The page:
“Kiss Of Life was getting noticed much more. The sale was better, there were numerous promotions across five cities” - Bilal Siddiqi, on the book he co-authored with actor Emraan Hashmi
When Juggernaut Books launched its app last year, it premiered a set of erotic stories written by actor Sunny Leone.
The TV is on, mindlessly. The help is making dinner in the kitchen next door. She is also keeping an ear out for The Kapil Sharma Show. “Rishi Kapoor aa rahe hain aaj [Rishi Kapoor is coming on the show tonight],” she announces. My mum’s not a big fan of the show. But, Rishi Kapoor! She wonders aloud if he has a movie scheduled for release. She is clued in on upcoming films, thanks to the continuous promos on TV. Because she came up blank on Kapoor, she goes off to watch the show.
Kapoor was on the show to promote his autobiography, Khullam Khulla. Usually, films are promoted on shows; a book promo was almost a first. On the show, Sharma announces Kapoor and they talk about the book. My mum watches, rapt. Sharma switches to others in the audience: journalist Meena Iyer, the co-author; Shantanu Ray Chaudhuri, managing editor of HarperCollins India, publisher of the book, and, V.G. Jairam, co-director of Fountainhead Entertainment, which produced Kapoor’s stage performance on the book.
My mum—who lives in Gaya, Bihar—calls to tell me that she liked the episode. She is not clued in on the publishing industry, and, so, asks me about the guests and about HarperCollins. Her curiosity was legit, and it was clear that the publishing world was getting a fillip by getting film stars to write books.
Rajesh Makhija, film-marketing expert and strategist, said The Kapil Sharma Show was high on impact and reach. “If you see a film’s star cast on the show, you know the promotions are in place,” he said. “If nothing else, there will be a buzz about the film in the nooks and crannies of the country.” The show has consistently been among the five most-watched TV shows in India in the prime time slot (urban + rural; 1800-2330 hours), if you go by the Broadcast Audience Research Council.
Exposure on the show ramped up sales of Khullam Khulla. “The demand from the market tripled,” said Sonali Singh, head (marketing and corporate communications), Harper Collins India. “Retailers like Amazon.in saw 300 to 400 per cent growth in sales in the two-three days following the show. Then, it slowed down, but continued at a good pace. Those who read it after peak publicity, spread the news by word of mouth, driving the sales forward.”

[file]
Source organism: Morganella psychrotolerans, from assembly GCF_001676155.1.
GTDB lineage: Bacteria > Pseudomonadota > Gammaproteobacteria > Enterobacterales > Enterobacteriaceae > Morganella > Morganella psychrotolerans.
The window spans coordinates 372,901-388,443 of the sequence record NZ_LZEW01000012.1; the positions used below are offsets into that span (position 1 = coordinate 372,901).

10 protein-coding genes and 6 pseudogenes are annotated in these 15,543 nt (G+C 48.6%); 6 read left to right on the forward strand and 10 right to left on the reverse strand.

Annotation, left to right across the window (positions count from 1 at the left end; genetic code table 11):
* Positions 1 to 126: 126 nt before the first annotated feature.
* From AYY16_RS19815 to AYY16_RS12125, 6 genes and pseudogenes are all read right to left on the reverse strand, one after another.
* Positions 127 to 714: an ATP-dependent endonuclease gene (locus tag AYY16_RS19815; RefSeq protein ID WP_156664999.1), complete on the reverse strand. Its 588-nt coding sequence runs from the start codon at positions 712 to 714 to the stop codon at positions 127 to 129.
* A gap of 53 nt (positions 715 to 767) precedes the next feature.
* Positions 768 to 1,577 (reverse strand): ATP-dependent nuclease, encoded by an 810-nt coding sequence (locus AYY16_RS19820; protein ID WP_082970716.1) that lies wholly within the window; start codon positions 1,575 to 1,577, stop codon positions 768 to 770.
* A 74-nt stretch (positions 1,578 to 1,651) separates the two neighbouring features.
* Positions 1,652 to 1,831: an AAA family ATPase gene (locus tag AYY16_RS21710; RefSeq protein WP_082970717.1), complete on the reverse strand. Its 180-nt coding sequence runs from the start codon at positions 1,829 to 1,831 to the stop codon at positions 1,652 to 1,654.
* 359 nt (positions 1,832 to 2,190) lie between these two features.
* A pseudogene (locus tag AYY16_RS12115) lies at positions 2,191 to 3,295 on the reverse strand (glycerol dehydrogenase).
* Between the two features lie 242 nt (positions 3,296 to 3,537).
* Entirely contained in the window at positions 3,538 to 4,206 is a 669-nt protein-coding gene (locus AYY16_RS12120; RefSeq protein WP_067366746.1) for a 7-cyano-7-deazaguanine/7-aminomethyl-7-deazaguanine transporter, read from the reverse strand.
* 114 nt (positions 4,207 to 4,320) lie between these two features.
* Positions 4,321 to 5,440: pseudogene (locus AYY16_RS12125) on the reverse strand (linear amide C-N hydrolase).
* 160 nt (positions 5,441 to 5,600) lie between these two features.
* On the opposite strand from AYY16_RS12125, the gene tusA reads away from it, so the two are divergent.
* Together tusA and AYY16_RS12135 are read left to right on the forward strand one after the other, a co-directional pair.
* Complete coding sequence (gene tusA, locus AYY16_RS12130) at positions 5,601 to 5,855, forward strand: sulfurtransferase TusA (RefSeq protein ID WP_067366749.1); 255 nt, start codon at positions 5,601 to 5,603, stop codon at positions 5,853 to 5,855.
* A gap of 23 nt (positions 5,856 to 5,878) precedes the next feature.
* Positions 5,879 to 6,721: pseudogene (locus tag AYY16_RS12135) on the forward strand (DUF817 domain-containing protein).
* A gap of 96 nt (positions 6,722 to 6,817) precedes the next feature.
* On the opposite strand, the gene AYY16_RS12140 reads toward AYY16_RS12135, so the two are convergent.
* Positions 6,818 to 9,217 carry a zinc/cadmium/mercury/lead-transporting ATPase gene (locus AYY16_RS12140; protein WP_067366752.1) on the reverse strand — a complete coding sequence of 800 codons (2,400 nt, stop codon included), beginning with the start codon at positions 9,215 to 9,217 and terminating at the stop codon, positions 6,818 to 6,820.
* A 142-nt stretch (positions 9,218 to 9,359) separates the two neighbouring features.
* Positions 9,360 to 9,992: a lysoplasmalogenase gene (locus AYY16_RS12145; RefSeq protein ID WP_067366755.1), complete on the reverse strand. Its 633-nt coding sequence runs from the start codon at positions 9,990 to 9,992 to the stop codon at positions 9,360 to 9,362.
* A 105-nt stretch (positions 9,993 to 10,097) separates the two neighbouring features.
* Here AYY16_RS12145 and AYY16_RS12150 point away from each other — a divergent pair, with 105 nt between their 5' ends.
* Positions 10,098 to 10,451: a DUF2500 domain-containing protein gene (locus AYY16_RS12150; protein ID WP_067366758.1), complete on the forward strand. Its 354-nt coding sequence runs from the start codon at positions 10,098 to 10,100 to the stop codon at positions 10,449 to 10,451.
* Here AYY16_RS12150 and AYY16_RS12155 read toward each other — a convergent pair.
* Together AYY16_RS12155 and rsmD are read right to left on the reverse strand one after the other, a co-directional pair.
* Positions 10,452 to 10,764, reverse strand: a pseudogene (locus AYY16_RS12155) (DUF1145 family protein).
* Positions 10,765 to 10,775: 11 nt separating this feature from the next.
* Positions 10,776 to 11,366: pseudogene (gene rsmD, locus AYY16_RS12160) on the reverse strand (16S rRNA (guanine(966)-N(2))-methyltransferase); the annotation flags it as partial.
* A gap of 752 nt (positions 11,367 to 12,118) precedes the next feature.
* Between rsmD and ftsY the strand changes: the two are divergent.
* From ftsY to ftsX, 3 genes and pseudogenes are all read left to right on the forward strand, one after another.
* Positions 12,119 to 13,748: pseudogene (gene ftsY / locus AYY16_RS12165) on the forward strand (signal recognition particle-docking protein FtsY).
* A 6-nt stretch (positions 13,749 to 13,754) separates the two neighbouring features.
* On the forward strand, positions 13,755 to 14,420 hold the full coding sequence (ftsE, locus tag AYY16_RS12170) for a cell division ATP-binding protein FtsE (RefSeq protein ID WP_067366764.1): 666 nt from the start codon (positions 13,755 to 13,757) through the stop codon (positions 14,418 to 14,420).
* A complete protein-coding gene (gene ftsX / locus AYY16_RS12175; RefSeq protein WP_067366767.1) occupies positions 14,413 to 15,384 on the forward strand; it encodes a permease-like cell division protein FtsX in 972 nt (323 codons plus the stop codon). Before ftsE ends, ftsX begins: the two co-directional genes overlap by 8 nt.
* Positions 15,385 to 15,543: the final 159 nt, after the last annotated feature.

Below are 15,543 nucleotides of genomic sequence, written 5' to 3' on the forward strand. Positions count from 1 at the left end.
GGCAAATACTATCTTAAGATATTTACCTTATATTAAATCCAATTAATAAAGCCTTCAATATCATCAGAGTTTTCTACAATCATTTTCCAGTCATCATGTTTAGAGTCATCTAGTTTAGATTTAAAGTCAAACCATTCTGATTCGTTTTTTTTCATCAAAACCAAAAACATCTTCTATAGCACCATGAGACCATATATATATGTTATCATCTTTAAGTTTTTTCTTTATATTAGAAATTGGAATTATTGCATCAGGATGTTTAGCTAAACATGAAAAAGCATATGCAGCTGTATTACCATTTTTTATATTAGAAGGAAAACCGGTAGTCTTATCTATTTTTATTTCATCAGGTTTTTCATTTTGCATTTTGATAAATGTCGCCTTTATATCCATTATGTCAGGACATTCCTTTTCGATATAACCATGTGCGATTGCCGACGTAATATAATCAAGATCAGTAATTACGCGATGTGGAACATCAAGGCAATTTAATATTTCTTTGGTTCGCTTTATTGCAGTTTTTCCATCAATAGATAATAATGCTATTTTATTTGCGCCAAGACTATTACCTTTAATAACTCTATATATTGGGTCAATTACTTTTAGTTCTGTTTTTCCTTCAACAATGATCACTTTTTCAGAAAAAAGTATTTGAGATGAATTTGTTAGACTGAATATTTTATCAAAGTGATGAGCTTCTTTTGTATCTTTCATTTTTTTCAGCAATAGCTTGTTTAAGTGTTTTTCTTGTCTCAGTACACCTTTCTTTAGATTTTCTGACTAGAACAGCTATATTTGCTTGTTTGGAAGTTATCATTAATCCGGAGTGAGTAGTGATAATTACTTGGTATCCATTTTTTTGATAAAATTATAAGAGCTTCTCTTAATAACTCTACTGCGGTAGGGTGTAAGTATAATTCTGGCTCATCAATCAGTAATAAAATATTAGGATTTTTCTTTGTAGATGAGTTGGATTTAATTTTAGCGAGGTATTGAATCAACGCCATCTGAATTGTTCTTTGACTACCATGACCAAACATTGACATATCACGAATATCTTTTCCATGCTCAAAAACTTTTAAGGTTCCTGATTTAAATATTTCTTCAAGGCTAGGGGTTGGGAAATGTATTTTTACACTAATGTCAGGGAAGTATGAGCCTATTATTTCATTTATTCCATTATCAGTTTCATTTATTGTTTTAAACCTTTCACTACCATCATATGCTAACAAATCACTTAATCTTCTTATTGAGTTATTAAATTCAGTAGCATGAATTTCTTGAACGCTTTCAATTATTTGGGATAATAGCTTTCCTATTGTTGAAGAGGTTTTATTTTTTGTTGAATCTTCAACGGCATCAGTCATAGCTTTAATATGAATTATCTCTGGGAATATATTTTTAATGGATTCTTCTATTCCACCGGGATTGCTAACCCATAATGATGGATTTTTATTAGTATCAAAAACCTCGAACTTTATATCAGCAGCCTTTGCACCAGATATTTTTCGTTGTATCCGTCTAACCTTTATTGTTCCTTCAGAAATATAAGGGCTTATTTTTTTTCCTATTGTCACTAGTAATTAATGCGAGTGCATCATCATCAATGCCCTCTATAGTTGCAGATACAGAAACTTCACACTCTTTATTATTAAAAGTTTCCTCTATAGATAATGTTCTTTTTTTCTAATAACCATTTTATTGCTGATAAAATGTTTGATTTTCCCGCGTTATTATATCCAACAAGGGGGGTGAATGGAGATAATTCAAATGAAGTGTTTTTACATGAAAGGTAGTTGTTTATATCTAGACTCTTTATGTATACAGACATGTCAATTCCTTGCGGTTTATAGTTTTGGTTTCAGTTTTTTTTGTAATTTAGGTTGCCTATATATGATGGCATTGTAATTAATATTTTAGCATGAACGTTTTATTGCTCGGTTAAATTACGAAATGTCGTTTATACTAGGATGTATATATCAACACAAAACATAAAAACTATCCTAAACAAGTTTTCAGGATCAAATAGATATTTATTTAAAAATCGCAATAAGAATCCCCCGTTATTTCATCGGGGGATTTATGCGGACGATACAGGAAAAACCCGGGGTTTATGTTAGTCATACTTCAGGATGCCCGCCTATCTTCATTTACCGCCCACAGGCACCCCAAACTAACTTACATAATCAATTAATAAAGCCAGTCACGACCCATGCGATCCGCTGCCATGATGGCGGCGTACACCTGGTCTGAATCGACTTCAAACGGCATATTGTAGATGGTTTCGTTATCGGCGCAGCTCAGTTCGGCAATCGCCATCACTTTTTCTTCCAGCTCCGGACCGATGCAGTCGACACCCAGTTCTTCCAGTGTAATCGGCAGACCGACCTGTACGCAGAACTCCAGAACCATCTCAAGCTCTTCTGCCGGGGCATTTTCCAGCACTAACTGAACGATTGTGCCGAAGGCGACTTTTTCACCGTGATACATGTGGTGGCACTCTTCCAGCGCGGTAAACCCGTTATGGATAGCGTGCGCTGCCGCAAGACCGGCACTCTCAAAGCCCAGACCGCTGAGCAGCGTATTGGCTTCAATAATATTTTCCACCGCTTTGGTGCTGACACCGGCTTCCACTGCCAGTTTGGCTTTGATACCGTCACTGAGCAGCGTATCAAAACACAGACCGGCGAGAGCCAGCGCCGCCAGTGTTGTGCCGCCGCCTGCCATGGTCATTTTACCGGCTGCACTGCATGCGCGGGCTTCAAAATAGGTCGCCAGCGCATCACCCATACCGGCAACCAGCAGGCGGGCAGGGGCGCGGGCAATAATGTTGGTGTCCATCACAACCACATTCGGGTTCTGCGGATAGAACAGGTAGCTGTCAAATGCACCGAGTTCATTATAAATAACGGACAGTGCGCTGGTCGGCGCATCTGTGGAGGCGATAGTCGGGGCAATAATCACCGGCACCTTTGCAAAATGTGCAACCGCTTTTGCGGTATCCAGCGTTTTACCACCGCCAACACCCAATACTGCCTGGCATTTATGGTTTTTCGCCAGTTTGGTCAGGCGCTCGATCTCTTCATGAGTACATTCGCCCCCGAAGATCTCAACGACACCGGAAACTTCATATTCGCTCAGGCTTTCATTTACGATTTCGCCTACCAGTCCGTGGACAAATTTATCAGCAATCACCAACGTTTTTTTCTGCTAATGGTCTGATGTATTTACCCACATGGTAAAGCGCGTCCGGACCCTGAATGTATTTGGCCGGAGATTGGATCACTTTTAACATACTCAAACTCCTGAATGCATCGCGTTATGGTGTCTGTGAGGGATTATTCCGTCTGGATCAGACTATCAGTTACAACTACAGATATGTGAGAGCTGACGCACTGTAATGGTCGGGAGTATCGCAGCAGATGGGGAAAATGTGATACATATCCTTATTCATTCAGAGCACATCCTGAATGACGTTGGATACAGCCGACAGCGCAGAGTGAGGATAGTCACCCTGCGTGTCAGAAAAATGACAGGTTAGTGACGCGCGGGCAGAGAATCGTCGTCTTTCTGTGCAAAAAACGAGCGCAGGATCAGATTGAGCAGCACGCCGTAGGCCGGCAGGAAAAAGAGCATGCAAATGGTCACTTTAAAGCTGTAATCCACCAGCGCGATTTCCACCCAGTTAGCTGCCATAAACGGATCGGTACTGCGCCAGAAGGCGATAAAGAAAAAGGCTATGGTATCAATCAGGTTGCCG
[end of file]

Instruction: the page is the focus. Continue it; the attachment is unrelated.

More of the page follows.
Koffee With Karan’s episode featuring Kangana Ranaut and Saif Ali Khan was widely talked about. It also saw Khan revealing his desire to pen an autobiography someday. Host Karan Johar was quick enough to say, “Penguin, hope you’re listening!” He also plugged his own memoir, An Unsuitable Boy, which was published by Penguin.
Anish Chandy, head (business development and sales), Juggernaut Books, remembers the time actor Akshay Kumar and wife Twinkle Khanna were featured on Johar’s show. Johar spoke about Khanna’s book, The Legend of Lakshmi Prasad. This boosted reviews on e-tailers, leading to more sales.
More books are being commissioned to or on celebs from the film industry. There’s one on an actor’s relationship with her mother, another on being a moderately popular star in the industry... the list goes on.
Singh says, “As a society, we are opening up. Social media is all about talking about ourselves. There are more avenues for publication. For the longest time, there were only one or two publishing houses. Also, Bollywood or Hindi cinema did not have traction, say, even 15 years ago. There was a time when Hindi cinema was looked down upon. That is no longer the case. It is aspirational now, and stars, too, are realising that they are role models and their stories have traction.”
A first-hand experience comes from young author Bilal Siddiqi, who, at 19, wrote The Bard of Blood. The investigative novel was well received, and its film rights have already been sold. Then, he and actor Emraan Hashmi co-authored Kiss Of Life (Penguin, 2016), on Hashmi’s son’s fight with cancer. The writing style in the two books were quite different. But, the bigger change was the limelight. “Kiss Of Life was getting noticed much more,” he said, obviously because of Hashmi. “The sale was better, there were numerous promotions across five cities.”
The trend was sparked off by the demand for books from Bollywood, said Chandy. “The amount of Bollywood coverage you see these days was never there 10, 20 or 30 years ago,” he said. “Books are a mirror to society, and that is what has brought the change and the trend.”
When Juggernaut launched its app last year, it premiered a set of erotic stories written by actor Sunny Leone, who made the successful transition from porn to mainstream. “She was the most Googled person in India,” said Chandy, admitting that she became a subject of interest for the book also.
When Juggernaut released yesteryear actor Rekha’s biography by Yasser Usman, the media went berserk over book excerpts. Chandy candidly accepts that an extract is like a movie trailer. He said publishers had to be careful about how far they could use these teasers to push sales. At some point, overkill would happen (as it has, with trailers). And, that is what publishers are wary about.
When was the last time we heard of a publishing house’s name in a popular show watched by millions? Or, a popular entertainment figure being searched for her writing? Or, book excerpts being published in five publications in as many days, and being shared and re-shared thousands of times? Yes, we are in dire need of more literary works. There’s an equally important need to promote those books, and reading. And, if celebrities are making the publishing industry popular, who’s complaining?